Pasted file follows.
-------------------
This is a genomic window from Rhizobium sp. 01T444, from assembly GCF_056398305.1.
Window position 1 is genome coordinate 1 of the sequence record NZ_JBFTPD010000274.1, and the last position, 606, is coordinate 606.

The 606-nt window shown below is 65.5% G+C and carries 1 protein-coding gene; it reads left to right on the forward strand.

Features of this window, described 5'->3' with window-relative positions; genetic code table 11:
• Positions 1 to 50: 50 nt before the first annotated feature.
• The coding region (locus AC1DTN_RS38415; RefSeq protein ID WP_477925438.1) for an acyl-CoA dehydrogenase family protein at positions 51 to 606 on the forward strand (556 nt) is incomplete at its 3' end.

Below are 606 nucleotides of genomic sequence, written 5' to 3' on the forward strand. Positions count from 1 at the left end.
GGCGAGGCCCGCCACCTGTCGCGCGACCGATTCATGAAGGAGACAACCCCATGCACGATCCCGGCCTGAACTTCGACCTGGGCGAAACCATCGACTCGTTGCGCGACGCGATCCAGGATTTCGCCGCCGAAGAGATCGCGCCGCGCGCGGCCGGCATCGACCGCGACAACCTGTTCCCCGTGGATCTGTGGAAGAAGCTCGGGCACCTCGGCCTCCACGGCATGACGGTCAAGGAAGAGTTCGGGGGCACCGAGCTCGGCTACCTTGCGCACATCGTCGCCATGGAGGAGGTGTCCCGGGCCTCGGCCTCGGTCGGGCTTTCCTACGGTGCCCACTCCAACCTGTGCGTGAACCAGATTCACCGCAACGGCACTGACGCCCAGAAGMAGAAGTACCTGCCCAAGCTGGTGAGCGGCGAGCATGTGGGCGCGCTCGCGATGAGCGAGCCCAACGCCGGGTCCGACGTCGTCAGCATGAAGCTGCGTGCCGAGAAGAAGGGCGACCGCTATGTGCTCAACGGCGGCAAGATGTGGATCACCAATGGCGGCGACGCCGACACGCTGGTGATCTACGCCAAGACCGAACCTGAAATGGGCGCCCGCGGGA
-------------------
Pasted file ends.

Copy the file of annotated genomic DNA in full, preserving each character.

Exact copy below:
This is a genomic window from Rhizobium sp. 01T444, from assembly GCF_056398305.1.
Window position 1 is genome coordinate 1 of the sequence record NZ_JBFTPD010000274.1, and the last position, 606, is coordinate 606.

The 606-nt window shown below is 65.5% G+C and carries 1 protein-coding gene; it reads left to right on the forward strand.

Features of this window, described 5'->3' with window-relative positions; genetic code table 11:
• Positions 1 to 50: 50 nt before the first annotated feature.
• The coding region (locus AC1DTN_RS38415; RefSeq protein ID WP_477925438.1) for an acyl-CoA dehydrogenase family protein at positions 51 to 606 on the forward strand (556 nt) is incomplete at its 3' end.

Below are 606 nucleotides of genomic sequence, written 5' to 3' on the forward strand. Positions count from 1 at the left end.
GGCGAGGCCCGCCACCTGTCGCGCGACCGATTCATGAAGGAGACAACCCCATGCACGATCCCGGCCTGAACTTCGACCTGGGCGAAACCATCGACTCGTTGCGCGACGCGATCCAGGATTTCGCCGCCGAAGAGATCGCGCCGCGCGCGGCCGGCATCGACCGCGACAACCTGTTCCCCGTGGATCTGTGGAAGAAGCTCGGGCACCTCGGCCTCCACGGCATGACGGTCAAGGAAGAGTTCGGGGGCACCGAGCTCGGCTACCTTGCGCACATCGTCGCCATGGAGGAGGTGTCCCGGGCCTCGGCCTCGGTCGGGCTTTCCTACGGTGCCCACTCCAACCTGTGCGTGAACCAGATTCACCGCAACGGCACTGACGCCCAGAAGMAGAAGTACCTGCCCAAGCTGGTGAGCGGCGAGCATGTGGGCGCGCTCGCGATGAGCGAGCCCAACGCCGGGTCCGACGTCGTCAGCATGAAGCTGCGTGCCGAGAAGAAGGGCGACCGCTATGTGCTCAACGGCGGCAAGATGTGGATCACCAATGGCGGCGACGCCGACACGCTGGTGATCTACGCCAAGACCGAACCTGAAATGGGCGCCCGCGGGA